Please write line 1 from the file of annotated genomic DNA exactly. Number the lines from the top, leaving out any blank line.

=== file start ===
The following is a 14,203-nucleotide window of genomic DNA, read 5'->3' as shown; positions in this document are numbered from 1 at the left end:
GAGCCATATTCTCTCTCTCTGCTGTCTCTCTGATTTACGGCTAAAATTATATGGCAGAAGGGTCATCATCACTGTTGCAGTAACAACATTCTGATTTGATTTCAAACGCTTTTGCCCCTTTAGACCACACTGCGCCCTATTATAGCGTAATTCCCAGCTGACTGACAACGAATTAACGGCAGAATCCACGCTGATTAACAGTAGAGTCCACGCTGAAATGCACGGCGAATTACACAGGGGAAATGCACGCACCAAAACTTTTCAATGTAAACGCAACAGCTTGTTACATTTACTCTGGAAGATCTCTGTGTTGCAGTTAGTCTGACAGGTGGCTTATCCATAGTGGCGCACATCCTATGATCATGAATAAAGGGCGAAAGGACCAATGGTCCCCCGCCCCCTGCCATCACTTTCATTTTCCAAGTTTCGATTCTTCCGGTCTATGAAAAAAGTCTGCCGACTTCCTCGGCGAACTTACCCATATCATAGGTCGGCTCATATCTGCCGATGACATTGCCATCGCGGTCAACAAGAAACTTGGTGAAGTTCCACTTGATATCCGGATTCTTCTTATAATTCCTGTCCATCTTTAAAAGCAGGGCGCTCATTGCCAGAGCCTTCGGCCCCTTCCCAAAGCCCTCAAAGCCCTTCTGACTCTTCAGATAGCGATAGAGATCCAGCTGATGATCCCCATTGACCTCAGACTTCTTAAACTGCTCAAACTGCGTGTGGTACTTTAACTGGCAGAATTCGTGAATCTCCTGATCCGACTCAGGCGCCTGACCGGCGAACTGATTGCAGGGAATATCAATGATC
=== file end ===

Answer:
The following is a 14,203-nucleotide window of genomic DNA, read 5'->3' as shown; positions in this document are numbered from 1 at the left end: